Camber Sands is an amazingly beautiful beach about 3 miles from Rye in East Sussex, or about an hour and a half drive south from London. The sand is fine and soft, the beach is clean and huge, and at least the day we were there (a nice warm sunny day on a Summer weekend) there were not that many people there. It is 5 miles long and is very wide and flat, with sandy dunes along the back. There is a kite surfing school nearby and you see a lot of them out on the water.
Coming from London you can take the A21 then the A268 to A259, or the A2 then the A2070 to the A259. Turn south on Camber Road off the A259 just east of Rye. The sign says "Camber, Lydd Airport". Camber Road becomes New Lydd Road, which is where the beach is. There are three main car parks with prices from £4 for 2 hours and £11 for 8 hours. Some residents along Old Lydd Road have home-made signs offering all day parking for £6. There are more parking details here.
From the western car park, dogs are allowed on the beach to the west and not allowed to the east, a very sensible way to handle that, and plenty of room enough for all.
The beach goes out a very long way at low tide, and it is very flat and level with the height even slightly higher further out towards the water. When the tide comes in, it will fill a lot of the beach very quickly, so it's important to either be aware of the status of the tide (going in or out, and what time does it come in) or to keep a close eye on it, also looking back towards the land. Apparently there are weever fish to be found there, so it is suggested to wear sandals, wet suit boots, or crocs to avoid being stung at low tide.
It really is a beautiful place, and well worth the drive from London!
Rye Harbour is a strange place - bleak and desolate - but teeming with an abundance of bird species and other wildlife. The twitchers come here to look and wait and see what they can spot and its not too difficult to see some rare visitors - but dont forget your binoculars! The birds are protected by electric fences which surround the delicate shingle habitat so that foxes and badgers can't eat them and their chicks and eggs and do be careful where you walk - the plants around this area are also very delicate but seem to thrive in this harsh environment.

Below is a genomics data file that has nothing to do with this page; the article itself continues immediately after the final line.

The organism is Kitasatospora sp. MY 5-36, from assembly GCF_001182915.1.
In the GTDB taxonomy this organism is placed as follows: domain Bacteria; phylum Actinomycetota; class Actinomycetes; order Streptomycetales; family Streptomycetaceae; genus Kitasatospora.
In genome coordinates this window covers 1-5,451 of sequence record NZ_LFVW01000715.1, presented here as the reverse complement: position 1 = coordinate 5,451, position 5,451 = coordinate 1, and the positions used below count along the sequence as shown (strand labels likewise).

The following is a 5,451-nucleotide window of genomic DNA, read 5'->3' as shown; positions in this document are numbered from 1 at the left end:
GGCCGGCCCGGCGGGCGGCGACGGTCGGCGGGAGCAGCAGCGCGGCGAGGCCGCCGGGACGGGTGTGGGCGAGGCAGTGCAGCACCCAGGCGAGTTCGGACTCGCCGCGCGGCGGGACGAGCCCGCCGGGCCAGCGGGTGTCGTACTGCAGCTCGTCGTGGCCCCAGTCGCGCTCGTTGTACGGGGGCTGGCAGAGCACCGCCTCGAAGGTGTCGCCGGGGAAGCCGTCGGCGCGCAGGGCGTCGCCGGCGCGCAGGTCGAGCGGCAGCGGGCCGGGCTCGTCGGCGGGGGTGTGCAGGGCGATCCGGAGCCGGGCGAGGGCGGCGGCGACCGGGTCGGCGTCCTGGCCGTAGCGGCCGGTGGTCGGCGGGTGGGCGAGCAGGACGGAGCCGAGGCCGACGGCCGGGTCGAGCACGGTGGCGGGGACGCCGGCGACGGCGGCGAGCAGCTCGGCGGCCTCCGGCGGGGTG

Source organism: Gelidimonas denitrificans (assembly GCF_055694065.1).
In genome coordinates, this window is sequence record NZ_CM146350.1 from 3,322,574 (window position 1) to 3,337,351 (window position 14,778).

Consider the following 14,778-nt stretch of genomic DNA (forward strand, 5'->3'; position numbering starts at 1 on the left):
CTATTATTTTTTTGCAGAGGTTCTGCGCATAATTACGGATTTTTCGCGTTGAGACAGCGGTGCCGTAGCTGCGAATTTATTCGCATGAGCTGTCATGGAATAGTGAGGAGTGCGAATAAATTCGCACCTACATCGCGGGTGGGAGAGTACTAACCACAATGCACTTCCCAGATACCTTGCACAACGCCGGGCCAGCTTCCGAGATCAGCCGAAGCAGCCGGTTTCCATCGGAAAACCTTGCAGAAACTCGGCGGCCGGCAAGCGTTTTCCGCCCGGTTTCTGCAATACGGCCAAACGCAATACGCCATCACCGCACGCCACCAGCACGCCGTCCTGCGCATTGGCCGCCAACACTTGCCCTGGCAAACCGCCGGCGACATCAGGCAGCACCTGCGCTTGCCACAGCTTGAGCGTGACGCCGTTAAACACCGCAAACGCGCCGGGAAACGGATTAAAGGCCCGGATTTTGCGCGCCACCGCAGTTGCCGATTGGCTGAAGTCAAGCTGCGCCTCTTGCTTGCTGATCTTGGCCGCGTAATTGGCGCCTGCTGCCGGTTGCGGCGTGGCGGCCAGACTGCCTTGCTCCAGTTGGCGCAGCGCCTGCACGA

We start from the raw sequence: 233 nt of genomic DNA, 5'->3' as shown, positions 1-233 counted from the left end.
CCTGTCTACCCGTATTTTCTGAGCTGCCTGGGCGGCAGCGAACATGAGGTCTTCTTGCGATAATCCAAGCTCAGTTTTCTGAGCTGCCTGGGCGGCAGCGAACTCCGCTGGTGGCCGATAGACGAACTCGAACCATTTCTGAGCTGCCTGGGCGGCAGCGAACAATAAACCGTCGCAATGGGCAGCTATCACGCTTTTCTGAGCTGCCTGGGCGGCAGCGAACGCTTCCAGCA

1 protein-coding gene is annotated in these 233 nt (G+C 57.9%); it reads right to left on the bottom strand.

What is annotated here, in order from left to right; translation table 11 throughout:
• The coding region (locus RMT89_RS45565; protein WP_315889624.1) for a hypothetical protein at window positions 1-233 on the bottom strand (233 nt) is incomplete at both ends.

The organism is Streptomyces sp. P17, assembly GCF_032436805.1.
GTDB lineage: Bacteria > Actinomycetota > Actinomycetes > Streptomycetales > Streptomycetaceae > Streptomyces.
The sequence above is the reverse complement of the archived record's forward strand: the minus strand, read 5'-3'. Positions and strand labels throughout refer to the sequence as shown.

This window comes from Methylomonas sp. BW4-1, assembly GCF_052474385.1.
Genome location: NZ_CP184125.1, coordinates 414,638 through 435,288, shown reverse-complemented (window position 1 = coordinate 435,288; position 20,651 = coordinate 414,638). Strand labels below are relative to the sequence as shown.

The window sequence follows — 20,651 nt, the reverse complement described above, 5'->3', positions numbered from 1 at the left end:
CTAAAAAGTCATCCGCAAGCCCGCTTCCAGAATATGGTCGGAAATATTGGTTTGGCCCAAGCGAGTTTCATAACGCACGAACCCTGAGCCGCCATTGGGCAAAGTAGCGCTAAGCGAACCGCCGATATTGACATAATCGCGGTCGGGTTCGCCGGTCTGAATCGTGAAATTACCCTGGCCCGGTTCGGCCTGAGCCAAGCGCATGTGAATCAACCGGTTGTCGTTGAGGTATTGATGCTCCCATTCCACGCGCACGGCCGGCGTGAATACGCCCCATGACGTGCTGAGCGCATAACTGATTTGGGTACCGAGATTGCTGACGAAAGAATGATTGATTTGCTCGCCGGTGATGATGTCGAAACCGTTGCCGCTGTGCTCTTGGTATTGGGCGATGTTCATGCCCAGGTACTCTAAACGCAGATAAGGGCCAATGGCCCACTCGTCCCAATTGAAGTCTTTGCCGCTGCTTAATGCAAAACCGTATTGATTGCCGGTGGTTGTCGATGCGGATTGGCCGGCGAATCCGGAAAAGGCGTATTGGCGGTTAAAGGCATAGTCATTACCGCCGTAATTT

There's loads of information at the Lime Kiln Cottage Info centre where you can find out about the history of this place from Napoleonic times through to WWII and now in the 21st century, its battles with sea defences and flooding.
This main photo and photo 4 show Found Art pieces on the beach. Photo 4 is a piece made from salvaged timber which had been washed up on the beach. This one is a piece made by local artists - originally terracotta pieces were strung from the frame but these gradually broke during high winds and now it seems anyone can hang anything on it that they find on the beach.
This is Martello Tower No. 28. There were over 100 of these towers built along the coast in the late 1700s and early 1800s to defend against a French, Napoleonic invasion, this is one of them and it is situated at Frenchman's Beach Holiday Village.
There's a free car park and walkers and hikers are permitted to use the Tea Rooms at the holiday park here.
Sometime back in the cold dark depths of winter (Jan-July here in the UK) we decided to go for a walk out to the nature reserve. It's very bleak and barren and there's nothing here for tourists - it's just a nice walk - or it would be when the weathers nice.
The fragile shingle habitat provides a breeding haven for a multitude of birds. There are a couple of birdwatching huts provided for the real twitchers who are prepared to walk about a mile along the windiest stretch of the south coast I know! Wish I'd taken my sandwiches - and a flask of tea. Didn't see anything apart from a few miserable mallards.
Located a mile south of Rye, off the road to Rye Harbour, is the remains of Camber Castle. The castle is a little difficult to find, as it is located in the middle of a sheep-filled field - about a one mile walk from where you can park your car.
I do love a good castle ruin, so as the weather was favourable, we set off across the sheep-poo laden field to take a closer look at the castle.
Built on a site that once contained the shallow Camber harbour, the castle dates back to the early 16th century. It was built as the sea retreated, to help defend the harbour. However, by the end of the 16th century the sea had retreated so far that the castle was no longer useful.
So it now stands alone in a field, with just the sheep and the occasional tourist stopping by. The inside is open to visitors on some afternoons during summer. You can look in from the outside though, as we did. I love these types of places.
1 mile walk across fields, off the A259; 1 mile south of Rye, off Harbour Road. No vehicle access
If you are interested on books ( From recipes to english history , Go to the bookshops and one in particular-second hand bookshop"Rye old books" vwhere the owner, an old irish woman will welcome you with the smile . Warning: she is very talkative so don't go if you are in are in a hurry!!!
She gives very good pieces of advice and , if you are pleasant,she might make the prices lower!
Actually, I was quite lucky, because , when I went to her shop, I had just been graduating(B.A) So , she did me a present!!
Walk along the Rother River in Rye. Or is it the River Rother? Can't remember which way the name goes. The tide was out when we went walking and the boats were all stranded in the mud.